Immunization changes leave parents scrambling
Aug. 15, 2012 at 3:15 a.m.
Some parents are scrambling to get their students vaccinated because of state cuts this year.
The biggest change in the Texas Vaccines for Children Program is affecting people with health insurance who are visiting state health departments. They can no longer receive low-cost vaccinations.
The policy changes, made by the Texas Department of State Health Services, went into effect Jan. 1.
No one in the Crossroads has probably felt the brunt of this change like JoAnn Settles, who would have co-chaired her 19th Shots Across Texas free immunization clinic.
Settles, who belongs to the Sunrise Rotary Club, typically coordinates the event with the Victoria Rotary Club and the Northside Rotary Club.
But this year, the inability to receive the doses needed to vaccinate children in time for school forced the event to be canceled.
"I was just dumbfounded," Settles said. "Devastated."
Last year, the event vaccinated 160 children with about 300 doses of immunizations needed to attend school.
The Rotary clubs spent 18 years raising awareness about the importance of vaccinations and helping get more kids vaccinated. Now, Settles worries about undoing those years of hard work.
"We're out of the business at this point," Settles said. "We were happy to have some way to close that gap."
Bain Cate, director of the Victoria-City-County Health Department, shared Settles' worries.
Cate said all public health departments receive vaccination doses from the state health department and have been told those vaccinations are to only be given to the uninsured or underinsured.
"This policy is going to result in decreased immunization rates for children over the next two to three years," Cate said in an email. "Hopefully, there will not be any disease outbreaks to go with that decrease."
The department is having to turn away those who have private insurance coverage, Cate said. They have to either make an appointment through their private health provider or pharmacies, such as H-E-B or Walgreens.
But some people are cheating the system, he said. Cate has heard reports of people who have insurance but deny having any so they can receive discounted shots.
The health department has no time or mechanism to check whether a person has insurance because it never had to do so, Cate said.
For those going to a private physician, vaccination doses are more limited and more expensive.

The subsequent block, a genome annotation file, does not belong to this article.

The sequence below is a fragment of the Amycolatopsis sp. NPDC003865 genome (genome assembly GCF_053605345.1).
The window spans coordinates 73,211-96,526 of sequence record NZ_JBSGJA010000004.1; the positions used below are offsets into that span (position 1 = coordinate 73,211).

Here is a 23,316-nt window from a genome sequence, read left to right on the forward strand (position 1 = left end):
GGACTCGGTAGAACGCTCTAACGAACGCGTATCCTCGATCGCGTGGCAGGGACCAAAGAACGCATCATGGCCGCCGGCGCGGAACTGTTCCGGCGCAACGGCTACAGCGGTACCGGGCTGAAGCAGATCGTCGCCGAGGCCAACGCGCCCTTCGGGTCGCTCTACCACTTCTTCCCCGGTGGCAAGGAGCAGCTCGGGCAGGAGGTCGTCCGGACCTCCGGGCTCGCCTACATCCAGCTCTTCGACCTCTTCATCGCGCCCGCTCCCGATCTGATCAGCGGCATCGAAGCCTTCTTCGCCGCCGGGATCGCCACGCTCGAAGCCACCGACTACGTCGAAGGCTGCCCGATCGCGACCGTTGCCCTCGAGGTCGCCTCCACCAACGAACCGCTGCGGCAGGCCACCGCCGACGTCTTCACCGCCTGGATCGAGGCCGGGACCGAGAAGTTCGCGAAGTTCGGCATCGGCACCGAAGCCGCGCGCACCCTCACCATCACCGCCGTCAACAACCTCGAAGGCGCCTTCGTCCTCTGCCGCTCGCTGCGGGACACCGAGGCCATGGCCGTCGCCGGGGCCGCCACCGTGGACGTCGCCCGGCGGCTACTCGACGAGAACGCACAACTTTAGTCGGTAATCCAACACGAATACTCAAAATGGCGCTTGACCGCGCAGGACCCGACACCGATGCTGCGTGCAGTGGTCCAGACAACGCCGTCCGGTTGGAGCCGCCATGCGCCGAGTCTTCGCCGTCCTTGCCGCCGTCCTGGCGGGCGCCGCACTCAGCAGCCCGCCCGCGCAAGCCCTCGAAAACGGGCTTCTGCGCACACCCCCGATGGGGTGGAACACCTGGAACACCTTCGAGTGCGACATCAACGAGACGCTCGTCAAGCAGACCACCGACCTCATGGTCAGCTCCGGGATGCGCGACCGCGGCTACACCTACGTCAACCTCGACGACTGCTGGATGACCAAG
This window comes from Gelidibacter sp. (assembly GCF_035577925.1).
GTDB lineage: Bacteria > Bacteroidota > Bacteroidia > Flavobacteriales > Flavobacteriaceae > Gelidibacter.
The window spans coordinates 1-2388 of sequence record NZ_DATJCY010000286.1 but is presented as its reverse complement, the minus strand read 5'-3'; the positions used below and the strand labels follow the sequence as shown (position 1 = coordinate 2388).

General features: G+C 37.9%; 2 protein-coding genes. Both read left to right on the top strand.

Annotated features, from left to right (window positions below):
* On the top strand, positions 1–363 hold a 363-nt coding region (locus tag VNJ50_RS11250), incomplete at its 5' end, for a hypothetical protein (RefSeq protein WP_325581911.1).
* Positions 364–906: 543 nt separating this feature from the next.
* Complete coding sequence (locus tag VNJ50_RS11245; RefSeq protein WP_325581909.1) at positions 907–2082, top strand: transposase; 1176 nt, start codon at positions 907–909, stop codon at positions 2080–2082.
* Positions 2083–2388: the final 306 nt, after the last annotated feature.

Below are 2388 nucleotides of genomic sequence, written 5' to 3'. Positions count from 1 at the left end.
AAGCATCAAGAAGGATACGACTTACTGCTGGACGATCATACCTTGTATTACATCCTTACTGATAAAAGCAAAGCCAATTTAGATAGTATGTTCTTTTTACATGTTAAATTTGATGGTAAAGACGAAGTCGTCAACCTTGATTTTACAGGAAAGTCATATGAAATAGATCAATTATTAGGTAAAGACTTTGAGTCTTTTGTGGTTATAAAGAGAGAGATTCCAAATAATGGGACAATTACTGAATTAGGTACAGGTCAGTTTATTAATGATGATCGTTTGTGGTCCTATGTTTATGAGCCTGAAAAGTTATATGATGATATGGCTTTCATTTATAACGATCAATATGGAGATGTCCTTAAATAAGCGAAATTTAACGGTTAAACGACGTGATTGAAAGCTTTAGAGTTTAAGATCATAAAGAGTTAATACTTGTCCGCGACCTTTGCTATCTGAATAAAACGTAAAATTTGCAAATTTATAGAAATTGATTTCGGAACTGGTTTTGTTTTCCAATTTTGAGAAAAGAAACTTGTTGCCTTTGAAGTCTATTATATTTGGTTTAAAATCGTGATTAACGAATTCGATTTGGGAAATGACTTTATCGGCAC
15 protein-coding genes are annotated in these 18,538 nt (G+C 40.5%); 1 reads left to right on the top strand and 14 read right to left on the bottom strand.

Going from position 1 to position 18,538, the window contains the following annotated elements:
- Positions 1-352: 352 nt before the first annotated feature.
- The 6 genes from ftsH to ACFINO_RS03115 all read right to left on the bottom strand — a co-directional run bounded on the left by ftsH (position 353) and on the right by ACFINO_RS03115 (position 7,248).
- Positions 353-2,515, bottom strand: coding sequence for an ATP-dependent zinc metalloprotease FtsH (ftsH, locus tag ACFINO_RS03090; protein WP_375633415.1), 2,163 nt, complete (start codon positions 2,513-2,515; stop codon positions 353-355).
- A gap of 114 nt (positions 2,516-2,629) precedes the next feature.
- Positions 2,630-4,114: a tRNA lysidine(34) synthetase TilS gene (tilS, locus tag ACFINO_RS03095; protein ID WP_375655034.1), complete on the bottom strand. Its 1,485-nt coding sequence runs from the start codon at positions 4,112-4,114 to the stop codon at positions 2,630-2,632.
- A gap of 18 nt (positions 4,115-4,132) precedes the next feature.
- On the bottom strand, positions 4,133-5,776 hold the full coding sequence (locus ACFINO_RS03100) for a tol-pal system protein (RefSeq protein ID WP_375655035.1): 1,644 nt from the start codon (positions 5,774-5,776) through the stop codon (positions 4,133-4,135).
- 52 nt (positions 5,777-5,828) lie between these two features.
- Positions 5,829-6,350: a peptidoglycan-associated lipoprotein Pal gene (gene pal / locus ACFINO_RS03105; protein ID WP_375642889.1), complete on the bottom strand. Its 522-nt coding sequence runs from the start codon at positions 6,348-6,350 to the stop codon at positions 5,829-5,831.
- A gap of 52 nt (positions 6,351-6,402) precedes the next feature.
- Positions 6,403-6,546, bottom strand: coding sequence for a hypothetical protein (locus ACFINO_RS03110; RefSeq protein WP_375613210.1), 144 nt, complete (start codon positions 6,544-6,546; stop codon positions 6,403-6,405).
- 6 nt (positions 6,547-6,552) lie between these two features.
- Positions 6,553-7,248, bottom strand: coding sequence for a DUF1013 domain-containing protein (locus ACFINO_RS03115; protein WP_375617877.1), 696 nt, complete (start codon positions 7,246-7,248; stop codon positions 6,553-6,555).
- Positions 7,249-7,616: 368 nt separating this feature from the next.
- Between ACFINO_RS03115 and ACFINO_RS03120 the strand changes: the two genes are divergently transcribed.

For instance, the Tdap vaccine, which prevents tetanus, diphtheria and pertussis, costs $10 at the health department. At other providers, those with insurance will have to pay roughly $60.
The health department "has always filled a niche in that arena, and has been the 'go to' place for all children needing immunizations," Cate said.
Receiving these immunizations before school starts is a must for students attending the Victoria public schools, spokeswoman Diane Boyett said.
The school district, however, does not vaccinate children.
Students who have been enrolled with the district must have up-to-date immunization records on the first day of school, or else they must stay home. New students enrolling may attend classes but have 30 days to show proof of vaccinations.
"We have to protect our students," Boyett said. "It doesn't only protect them, but also the one being vaccinated."
All first-time incoming college freshmen this year are required to received a meningitis vaccination, regardless of whether they live on campus.
These prices can range anywhere from $135 to $155 at local pharmacies and doctors offices, said Missy Klimitchek, the registrar at Victoria College.
"It's very difficult," said Klimitchek about the high costs. "It has also put a huge strain not only on Victoria College. We've never before had to monitor medical records."
At VC, students have until the 10th class day to show proof of vaccination. If proof isn't shown, the student will be dropped from all courses.
Regardless of all the changes and confusion, Cate said, parents are doing the right thing by continuing to vaccinate their children.
The health department "has been very busy on immunization days, and I am very thankful for that," he said.